• It is all but guaranteed to work on even the most stained substrates
  • The undercoat will give you an opaque base on which you can apply your chosen emulsion

Disadvantages of this method:

  • The undercoat is solvent-based and will therefore take some time to fully cure
  • You’ll need to take into mind safety considerations as oil-based undercoats give off lots of VOCs

Method Two: Using 2 coats of Johnstone’s Stainaway

Whilst there are many interior stain blockers available on the market, the general concensus of professional decorators is that Johnstone’s Stainaway is the only one that is consistent enough to be considered as a viable option. With that being said, don’t be surprised if 6 months down the line the nicotine stains bleed through, especially if they were heavy to begin with.

Step 1: Apply sugar soap to the surface and give it a thorough scrub down and wash away any remnants of the sugar soap.

Step 2: Once the surface is dry, apply the first coat of Johnstone’s Stainaway. This coat will act as an absorber for the stains and will essentially lock the stain in.

Step 3: Apply the second coat of Johnstone’s Stainaway. If you’re not happy with the final finish, a third coat might be necessary.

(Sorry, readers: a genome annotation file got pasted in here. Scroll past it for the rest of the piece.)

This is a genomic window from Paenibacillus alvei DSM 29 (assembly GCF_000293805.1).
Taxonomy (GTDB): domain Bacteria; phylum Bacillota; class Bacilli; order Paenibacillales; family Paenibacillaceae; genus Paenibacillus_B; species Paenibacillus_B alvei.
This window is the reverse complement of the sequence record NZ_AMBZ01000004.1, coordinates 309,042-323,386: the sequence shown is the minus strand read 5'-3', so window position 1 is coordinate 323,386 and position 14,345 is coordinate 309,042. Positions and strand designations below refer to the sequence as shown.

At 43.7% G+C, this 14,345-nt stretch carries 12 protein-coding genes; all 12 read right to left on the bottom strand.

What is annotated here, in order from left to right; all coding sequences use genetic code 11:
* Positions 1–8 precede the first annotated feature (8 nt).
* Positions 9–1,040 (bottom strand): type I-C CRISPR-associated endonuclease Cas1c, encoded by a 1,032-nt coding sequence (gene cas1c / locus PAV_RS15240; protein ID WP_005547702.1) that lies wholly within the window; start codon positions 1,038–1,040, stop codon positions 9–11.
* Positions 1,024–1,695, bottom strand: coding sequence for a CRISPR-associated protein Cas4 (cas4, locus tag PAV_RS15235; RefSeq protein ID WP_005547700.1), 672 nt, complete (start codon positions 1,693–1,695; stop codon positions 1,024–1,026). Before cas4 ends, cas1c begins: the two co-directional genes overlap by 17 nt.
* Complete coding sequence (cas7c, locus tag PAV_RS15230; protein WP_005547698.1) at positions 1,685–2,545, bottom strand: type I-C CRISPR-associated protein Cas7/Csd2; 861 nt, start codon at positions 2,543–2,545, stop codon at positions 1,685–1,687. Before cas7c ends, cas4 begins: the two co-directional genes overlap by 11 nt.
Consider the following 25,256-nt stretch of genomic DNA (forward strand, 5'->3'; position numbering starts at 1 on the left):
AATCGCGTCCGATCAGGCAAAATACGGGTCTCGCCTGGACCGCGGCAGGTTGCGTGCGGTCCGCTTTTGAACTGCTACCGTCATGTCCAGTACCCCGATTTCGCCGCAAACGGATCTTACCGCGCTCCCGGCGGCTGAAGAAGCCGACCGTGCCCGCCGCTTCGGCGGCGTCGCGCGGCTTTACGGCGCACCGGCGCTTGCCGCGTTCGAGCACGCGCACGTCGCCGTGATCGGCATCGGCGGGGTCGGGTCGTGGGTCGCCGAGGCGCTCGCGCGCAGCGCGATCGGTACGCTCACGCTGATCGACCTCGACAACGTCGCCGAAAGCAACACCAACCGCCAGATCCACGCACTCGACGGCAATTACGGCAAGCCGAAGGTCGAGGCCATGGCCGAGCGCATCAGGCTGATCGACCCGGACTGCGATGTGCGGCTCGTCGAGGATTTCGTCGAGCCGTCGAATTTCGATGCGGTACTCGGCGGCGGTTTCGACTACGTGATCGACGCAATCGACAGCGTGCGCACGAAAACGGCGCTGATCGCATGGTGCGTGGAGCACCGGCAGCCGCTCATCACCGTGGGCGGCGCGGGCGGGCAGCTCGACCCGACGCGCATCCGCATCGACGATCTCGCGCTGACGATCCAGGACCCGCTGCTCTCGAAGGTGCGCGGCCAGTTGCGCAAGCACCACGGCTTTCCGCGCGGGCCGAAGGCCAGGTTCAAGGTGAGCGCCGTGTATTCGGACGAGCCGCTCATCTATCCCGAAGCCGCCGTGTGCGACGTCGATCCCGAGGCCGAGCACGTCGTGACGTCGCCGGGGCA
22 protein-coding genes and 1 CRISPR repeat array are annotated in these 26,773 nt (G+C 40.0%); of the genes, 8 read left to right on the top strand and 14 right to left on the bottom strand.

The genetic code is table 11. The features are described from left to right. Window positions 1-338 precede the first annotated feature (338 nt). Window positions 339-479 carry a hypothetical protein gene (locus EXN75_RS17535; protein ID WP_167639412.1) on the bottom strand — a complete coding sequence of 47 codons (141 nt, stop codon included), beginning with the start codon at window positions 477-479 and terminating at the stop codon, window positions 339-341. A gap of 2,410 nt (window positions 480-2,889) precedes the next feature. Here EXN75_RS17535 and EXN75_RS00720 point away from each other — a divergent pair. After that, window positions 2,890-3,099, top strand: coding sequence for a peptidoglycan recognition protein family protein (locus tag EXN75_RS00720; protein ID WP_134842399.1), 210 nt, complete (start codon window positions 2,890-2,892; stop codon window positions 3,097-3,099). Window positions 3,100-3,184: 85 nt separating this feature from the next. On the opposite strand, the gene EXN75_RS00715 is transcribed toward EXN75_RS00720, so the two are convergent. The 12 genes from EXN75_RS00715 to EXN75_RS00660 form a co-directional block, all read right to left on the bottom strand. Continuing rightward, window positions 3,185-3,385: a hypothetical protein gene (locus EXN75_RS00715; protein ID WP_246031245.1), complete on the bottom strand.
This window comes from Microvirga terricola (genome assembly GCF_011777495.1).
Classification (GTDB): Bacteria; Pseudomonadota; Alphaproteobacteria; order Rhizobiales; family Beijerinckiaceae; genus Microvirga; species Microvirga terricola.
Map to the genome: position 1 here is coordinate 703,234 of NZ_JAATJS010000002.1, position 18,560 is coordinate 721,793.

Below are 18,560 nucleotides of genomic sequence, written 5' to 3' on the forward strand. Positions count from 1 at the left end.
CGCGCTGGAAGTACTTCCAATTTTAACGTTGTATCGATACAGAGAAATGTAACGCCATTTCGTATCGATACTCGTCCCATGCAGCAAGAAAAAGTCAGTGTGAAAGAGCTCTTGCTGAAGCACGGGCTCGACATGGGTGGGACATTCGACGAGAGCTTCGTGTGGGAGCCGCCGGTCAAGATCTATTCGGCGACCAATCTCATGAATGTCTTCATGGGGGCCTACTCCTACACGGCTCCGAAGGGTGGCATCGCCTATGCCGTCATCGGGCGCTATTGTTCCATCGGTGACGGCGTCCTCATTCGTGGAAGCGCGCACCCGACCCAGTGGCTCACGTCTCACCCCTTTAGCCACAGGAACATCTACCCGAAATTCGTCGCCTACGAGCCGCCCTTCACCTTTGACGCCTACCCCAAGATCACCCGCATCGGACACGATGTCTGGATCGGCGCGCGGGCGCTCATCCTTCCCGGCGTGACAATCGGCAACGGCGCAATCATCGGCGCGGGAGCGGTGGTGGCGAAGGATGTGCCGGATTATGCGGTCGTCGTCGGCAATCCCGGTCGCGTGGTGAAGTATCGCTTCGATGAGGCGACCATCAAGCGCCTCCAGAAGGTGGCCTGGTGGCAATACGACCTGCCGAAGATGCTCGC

Advantages of this method:

  • Stainaway is a water-based paint and therefore dries quickly, ensuring you can finish the job quickly
  • You don’t need to worry about VOCs being released into your work or living environment
  • If you purchase from a merchant, you can get the paint tinted to your desired colour

Disadvantages of this method:

  • Simply put, it doesn’t always work

Method Three: Using Pliolite-Based Masonry Finish As A Primer

Step 1: Ensure the area is well ventilated

Step 2: Apply a coat of the paint directly onto the stained walls or ceiling

Step 3: Allow the first coat to fully dry – this will take at least 24 hours

Step 4: Apply a coat or two of your chosen emulsion

Advantages of this method:

  • Is certain to cover even the most badly stained walls and ceilings
  • Is formulated for use on exteriors so is incredibly hard-wearing
  • There’s no need to wash the surface with sugar soap, saving you time and energy

Disadvantages of this method:

  • Has a high VOC content as it’s made for use on exteriors. You will need to ensure the area is well ventilated for days.

Best Primer for Nicotine-Stained Walls

The best primer for nicotine-stained walls really depends on your situation. If you have time to ventilate the property and don’t have any health conditions then using an oil-based undercoat as a primer is the way to go.

If you’re eco-conscious, live in a poorly ventilated space or have a condition that impacts you or another resident’s breathing (take asthma for example) then using a coat of Johnstone’s Stainaway as a primer is your best option.

Best Paint to Cover Cigarette Smoke

After completing the relevant prep work, the best paint to cover cigarette smoke will simply be whatever emulsion you choose! If you want our advice, we’d go with a durable, flat matt such as Johnstone’s Perfect Matt. This option is rather expensive so if you’re strapped for cash then Good Home Durable would be a solid budget choice.